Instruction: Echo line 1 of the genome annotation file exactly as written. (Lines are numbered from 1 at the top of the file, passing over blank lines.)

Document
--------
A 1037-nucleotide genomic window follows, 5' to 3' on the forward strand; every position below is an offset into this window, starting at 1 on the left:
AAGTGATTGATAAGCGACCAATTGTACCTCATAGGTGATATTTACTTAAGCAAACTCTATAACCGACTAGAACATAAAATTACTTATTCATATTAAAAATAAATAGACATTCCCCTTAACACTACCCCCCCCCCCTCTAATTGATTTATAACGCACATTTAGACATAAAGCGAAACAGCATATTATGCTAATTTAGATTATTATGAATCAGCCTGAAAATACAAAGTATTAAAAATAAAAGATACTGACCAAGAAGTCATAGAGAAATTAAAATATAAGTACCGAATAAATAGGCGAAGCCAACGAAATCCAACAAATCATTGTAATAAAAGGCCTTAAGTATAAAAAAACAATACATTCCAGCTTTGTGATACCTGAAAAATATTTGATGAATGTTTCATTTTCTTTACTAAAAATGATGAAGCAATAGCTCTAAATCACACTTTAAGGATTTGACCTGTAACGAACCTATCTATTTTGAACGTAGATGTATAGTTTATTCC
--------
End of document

A 1037-nucleotide genomic window follows, 5' to 3' on the forward strand; every position below is an offset into this window, starting at 1 on the left: